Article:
This is the kind of feeling I’m realizing I get when I listen to Mike and Kenny woo girls, and it terrifies me, because I know I probably sound the exact same way. The human language is magnificent, yet when wielded incorrectly, it is unfulfilling. Many wield words like a weapon and speak sincerity like a storm. Charm can spring up from a meaningful foundation, and it is flawless. I like that. Those humans are not the ones of whom I speak. The subjects of my rant are those who are driven by salty, seedy pleasures. Many wear it beneath a charismatic mask of utter dishonesty. Yet the line dividing the two is as thin as the hair standing still on the backs of women’s necks. Perhaps even more troubling, however, is that the line drives even slimmer in the mind of the individual. I love those two boys to death, but their words for women mean nothing; it’s all a bedroom endeavor.
I don’t think I’ve ever been truly afraid of sleaze until tonight. It started today in the office when the bar just sounded unappealing. Unappealing, I suppose, because the same women are there every night. The faces change, but that’s all. The bar just didn’t feel like it would fulfill, and so I wanted more. Yet, here at the club, things didn’t feel much better. The energy was enhanced, but validation still floated around like the debris after an earthquake.
This is just the way a crisis gets started. It began as a small flaw in my night, and now my insides were being crucified. Panic was in my fingernails as I began to claw at the bitter end of my rope. I felt so disturbed by my un-enlightenment, unable to wrap my hands around a solid image of that which I truly wanted. I looked from woman to woman; from each colorful tattoo to each soft-soled dance shoe; from angels to devils and from sirens to saints. Things bubbled harder and higher inside of me… And that’s when I saw her.
I moved my hands through my hair. Her glance was heavy. In the middle of a dance floor that blew lights past me like short bursts of wind, this woman stayed frozen like a flame, illuminating her spot. She moved her body like a weapon. I was suddenly filled with the urge to knock drinks past my lips; to ingest the kind of courage that only comes in cups, but instead I pressed on across the dizzy floor with hot noise in my ears. I didn’t know what I would say to her, but I felt like I needed to… For the sake of the secret.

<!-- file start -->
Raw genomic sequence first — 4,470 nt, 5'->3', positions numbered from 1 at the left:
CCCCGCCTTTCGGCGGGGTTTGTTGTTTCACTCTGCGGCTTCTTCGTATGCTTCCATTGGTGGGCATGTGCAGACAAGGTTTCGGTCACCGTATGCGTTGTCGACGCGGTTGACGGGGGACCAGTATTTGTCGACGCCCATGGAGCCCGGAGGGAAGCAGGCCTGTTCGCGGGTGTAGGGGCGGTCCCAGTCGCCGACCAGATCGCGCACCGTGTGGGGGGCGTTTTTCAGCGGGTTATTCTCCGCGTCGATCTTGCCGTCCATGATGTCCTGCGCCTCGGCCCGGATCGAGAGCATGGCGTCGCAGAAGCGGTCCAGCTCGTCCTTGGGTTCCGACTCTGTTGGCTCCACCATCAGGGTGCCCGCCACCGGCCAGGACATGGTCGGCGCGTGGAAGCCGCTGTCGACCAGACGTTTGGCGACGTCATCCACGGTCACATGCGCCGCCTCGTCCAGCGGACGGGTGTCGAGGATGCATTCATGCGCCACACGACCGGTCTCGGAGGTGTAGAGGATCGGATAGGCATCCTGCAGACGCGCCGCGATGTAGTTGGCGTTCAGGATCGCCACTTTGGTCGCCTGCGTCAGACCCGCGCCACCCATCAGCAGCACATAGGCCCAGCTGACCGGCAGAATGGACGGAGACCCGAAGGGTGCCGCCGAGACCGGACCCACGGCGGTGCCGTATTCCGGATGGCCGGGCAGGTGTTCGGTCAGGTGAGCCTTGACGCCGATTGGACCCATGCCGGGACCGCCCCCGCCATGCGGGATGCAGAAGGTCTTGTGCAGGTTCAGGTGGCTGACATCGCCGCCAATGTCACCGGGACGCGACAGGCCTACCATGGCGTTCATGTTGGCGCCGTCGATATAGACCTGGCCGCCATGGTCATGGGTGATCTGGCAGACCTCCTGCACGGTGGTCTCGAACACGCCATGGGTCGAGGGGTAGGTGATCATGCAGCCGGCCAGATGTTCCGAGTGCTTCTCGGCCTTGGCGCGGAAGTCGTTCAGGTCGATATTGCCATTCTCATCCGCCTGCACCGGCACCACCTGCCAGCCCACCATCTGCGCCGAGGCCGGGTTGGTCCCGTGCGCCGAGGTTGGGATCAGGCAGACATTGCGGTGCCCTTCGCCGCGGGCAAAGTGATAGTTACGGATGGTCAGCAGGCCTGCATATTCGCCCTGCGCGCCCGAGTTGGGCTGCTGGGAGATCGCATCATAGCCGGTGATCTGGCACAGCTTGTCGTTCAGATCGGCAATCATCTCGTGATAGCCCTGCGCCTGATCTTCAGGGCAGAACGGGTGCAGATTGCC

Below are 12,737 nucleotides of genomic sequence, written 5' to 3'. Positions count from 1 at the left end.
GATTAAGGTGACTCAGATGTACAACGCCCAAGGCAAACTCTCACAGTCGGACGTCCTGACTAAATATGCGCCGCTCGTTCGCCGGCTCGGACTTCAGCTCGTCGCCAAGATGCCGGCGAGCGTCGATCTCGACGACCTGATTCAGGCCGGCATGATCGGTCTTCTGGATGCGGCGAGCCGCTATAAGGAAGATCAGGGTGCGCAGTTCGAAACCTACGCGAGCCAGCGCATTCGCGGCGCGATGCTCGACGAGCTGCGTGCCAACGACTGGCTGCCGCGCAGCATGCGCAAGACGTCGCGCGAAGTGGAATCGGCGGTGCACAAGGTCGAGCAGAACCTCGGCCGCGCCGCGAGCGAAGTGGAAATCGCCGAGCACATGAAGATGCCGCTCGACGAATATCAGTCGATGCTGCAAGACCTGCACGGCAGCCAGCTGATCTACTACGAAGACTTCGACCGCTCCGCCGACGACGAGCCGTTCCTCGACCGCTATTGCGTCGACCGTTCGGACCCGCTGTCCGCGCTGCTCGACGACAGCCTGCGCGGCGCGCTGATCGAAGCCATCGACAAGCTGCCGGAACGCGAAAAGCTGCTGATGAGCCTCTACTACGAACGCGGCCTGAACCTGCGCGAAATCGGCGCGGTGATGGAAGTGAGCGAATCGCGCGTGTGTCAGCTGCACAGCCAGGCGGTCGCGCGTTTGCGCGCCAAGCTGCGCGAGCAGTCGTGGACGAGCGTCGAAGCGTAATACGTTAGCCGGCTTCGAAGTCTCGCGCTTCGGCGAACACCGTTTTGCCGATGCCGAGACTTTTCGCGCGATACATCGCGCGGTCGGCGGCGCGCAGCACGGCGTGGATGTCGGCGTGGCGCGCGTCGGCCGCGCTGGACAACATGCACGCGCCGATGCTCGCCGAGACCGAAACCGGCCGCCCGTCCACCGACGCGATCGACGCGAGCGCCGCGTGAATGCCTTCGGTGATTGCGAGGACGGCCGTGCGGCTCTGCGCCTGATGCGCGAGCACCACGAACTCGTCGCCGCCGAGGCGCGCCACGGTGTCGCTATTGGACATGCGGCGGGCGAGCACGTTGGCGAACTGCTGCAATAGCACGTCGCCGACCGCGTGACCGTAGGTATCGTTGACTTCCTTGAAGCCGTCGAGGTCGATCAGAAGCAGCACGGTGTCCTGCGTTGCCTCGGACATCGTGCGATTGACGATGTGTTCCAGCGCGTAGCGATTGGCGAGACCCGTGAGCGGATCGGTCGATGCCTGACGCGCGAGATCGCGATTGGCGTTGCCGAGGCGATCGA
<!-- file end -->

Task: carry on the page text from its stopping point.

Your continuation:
“Hey there, girlie – where you dancin’ off to so fast?”
“Is that difficult?”
“I’m sorry?” I said as I leaned in. “Is what difficult?”
“I find it amusing that you would put that face on for me. I was asking if it was difficult to wear all the time.”
I could feel my insides twist on their nails. We were connected by our eyesight with each other. We were a focused stream of energy amidst the mass amounts that bounced around us. “You’re suggesting this is all a façade?” and listened hard.
“Who are you?”
“The name’s Charlie. Pleasure to meet you.”
“That’s not what I asked…”
“What are you talking about, babe? You’re like a paradox.”
“You’re like a parade.”
”A lot of noise about nothing. A charade celebration.”
“Wait, I don’t… What did you say your name was?”
“My name’s Lady Luck…” she said with a sly grin.
“Well I guess that would make me the King of Hearts, wouldn’t it darling?”
“Hm. You kinda look like the Joker to me.”
“Ouch… How ‘bout a drink to warm up that icy, cold heart of yours?”
“Oh, you wanna buy me a drink, huh?”
”Yeah, I suppose I could pay.”
“I don’t know… I’m not sure you’re a very safe bet.”
With each word I was taken aback, yet each line hooked in me further. Whoever this girl was, I had never met anyone like her before, and I was captivated. Absolutely captivated. I hadn’t felt nervous in so long. “Why don’t you take a gamble then? You might get lucky.”
”I am luck, honey.”
“Then I guess you can’t lose.”
A placid stare painted onto this golden head shook slowly at me. “I’m intrigued by you, Charles…”
“Damn you… Her eyes like glass. Like a two-way glass mirror. She saw me. “You’re like a man with a great hand, exploiting his bluff, and ruining it.” She saw me, and I felt that I was finally starting to see the truth in the reflection.
“Who are you?” I asked her.
She laughed. It was cool and deep. “I asked you first.”
“No… I’m not ready to show my cards yet.”
“Hmmm…” Sly and beautiful. “Then why don’t I raise you?”
”You’re gonna raise me?” I asked behind a grin.
“Just a little… I think you’ve got a shot at stealing the pot.”